Authenticity is probably one of the most powerful leadership tools we have. However, as with any tool, it can be misused and misunderstood. The Webster’s dictionary defines it as “of undisputed origin; genuine.”
To me, authenticity means being who you are, or who you’ve become. Being real. When we attempt to be something other than what we are, we lose ourselves and usually end up very unhappy. Yes, life is a series of playing roles; worker, son, daughter, mother, father, friend, boss, etc., but it is our own authenticity that we bring to each of these roles that defines “who” we are.
At the core of who we are, is our values. Defining these and living them shapes us into our authentic selves. As children, we bounce around testing boundaries, what we can get away with, what gets us praise or punishment, what feels good, etc. Somewhere in there, we find out what works, what helps us survive and hopefully thrive. Getting to the “real” is a journey and we aren’t born that way, yet. If we are lucky enough to have the stars align, identify what our values are and find work and family and friends that are fulfilling, authenticity is a very comfortable home to live in.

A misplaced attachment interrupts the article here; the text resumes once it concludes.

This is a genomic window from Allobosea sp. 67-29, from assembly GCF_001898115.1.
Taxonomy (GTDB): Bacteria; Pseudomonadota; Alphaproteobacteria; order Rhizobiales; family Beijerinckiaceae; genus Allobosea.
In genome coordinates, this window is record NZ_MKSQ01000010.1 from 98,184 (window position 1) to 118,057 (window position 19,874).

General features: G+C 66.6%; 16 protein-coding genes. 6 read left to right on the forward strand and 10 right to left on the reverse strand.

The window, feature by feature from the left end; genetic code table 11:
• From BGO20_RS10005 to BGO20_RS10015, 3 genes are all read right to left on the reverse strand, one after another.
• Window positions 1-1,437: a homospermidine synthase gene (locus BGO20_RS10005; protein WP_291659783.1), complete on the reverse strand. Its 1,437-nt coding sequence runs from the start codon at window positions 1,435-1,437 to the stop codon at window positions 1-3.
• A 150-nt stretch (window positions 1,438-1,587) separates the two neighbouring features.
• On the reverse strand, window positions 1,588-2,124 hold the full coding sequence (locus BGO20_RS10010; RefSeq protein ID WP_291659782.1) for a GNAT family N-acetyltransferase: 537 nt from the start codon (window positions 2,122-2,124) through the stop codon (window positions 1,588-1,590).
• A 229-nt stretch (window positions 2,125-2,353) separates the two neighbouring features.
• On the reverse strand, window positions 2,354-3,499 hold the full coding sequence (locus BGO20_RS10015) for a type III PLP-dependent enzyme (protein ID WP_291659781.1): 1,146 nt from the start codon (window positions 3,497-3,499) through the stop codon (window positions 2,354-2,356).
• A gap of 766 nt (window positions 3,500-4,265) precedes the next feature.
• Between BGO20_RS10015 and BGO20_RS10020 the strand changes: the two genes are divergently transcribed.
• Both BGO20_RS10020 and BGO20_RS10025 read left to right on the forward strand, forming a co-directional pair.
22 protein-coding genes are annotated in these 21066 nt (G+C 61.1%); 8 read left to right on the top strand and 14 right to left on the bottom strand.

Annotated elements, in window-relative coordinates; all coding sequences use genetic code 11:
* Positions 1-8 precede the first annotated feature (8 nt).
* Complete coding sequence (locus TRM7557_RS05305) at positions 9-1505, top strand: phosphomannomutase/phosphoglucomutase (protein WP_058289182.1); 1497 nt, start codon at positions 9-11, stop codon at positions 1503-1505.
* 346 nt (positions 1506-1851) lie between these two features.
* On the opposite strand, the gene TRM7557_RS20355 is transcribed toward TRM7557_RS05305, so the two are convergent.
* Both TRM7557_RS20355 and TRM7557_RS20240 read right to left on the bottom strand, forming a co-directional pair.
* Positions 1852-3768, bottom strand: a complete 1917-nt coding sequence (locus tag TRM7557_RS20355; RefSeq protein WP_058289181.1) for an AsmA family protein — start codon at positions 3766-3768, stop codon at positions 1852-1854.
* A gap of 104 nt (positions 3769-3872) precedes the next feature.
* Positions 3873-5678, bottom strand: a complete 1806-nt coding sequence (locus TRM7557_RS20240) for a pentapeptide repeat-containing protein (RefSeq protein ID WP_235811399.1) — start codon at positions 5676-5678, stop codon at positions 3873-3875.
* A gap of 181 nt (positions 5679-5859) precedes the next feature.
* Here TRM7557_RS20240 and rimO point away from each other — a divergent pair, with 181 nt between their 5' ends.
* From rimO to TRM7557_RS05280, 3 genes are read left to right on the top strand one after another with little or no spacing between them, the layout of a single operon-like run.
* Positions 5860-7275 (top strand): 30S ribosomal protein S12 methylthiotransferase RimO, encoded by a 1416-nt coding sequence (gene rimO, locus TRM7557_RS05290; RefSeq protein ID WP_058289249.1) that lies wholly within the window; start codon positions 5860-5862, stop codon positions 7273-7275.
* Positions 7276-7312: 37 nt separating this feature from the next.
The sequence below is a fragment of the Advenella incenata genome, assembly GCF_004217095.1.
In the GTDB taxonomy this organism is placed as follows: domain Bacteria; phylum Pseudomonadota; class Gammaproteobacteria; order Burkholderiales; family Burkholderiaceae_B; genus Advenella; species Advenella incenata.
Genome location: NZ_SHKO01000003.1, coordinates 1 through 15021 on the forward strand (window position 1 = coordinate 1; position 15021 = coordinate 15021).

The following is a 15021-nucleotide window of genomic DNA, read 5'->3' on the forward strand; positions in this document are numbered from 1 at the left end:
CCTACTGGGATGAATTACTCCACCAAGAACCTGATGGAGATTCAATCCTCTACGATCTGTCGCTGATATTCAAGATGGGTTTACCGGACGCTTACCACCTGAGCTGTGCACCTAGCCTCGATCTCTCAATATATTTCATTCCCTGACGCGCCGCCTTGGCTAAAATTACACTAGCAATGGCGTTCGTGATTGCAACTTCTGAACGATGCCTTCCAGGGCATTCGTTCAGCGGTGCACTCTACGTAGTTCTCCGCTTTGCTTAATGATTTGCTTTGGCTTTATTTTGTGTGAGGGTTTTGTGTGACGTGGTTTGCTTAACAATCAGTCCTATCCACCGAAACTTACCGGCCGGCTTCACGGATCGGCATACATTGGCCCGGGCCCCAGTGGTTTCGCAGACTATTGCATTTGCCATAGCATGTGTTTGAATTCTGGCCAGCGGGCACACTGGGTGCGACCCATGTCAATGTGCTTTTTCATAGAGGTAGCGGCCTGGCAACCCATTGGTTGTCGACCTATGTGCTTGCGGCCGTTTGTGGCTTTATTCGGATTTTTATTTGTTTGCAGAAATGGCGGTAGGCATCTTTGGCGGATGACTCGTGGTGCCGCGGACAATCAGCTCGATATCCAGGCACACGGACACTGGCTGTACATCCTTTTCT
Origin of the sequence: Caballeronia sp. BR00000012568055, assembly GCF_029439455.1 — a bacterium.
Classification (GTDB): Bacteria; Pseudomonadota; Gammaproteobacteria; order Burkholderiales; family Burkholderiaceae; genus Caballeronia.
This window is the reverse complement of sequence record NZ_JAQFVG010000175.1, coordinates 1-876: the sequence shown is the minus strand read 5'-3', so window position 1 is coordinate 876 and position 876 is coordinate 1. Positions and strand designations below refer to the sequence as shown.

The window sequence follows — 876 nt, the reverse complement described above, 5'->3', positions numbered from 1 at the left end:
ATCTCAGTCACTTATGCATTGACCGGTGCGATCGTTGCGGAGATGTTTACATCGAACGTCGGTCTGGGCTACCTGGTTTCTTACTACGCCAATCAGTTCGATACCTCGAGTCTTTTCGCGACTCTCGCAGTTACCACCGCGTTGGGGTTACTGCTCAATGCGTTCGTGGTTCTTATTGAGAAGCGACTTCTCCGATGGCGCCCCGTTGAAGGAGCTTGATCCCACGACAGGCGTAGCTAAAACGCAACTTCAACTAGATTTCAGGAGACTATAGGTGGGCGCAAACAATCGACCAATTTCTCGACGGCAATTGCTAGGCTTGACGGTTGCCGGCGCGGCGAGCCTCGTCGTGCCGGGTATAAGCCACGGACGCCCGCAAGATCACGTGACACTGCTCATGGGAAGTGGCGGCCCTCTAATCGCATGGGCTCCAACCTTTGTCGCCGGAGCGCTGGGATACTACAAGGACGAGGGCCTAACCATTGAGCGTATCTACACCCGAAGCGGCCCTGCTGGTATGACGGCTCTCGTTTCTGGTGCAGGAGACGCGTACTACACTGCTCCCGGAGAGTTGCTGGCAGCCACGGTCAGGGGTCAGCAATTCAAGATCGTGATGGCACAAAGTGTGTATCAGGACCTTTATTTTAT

If we are not so lucky and have inconsistent role models or life situations that have us continually questioning “who” we are, it may take us a long while to discover our authentic selves, (if ever). We know what we like and don’t like, but truly owning who we are might be unsafe or just simply unknown because of all the different selves we have to be to survive.
Regardless, of how you come to know your authentic self, the sooner you embrace and begin to own it, the better. As individuals, we can help others find their way by “being” ourselves. In the workplace, it means encouraging others to really be in a job or profession that makes them happy and suits their skill set. As an employer, we can help make this fit by really making it “okay” not to be a good fit for certain roles. Using tools such as StrengthsFinder to help people identify their strengths is a great start. Identifying the company’s values and hiring to those is another way to help others find a place where they can be their authentic selves.
As a leader, knowing ourselves is the only way we can help others know themselves. Being vulnerable, sharing stories and being open allows people the space to become authentic.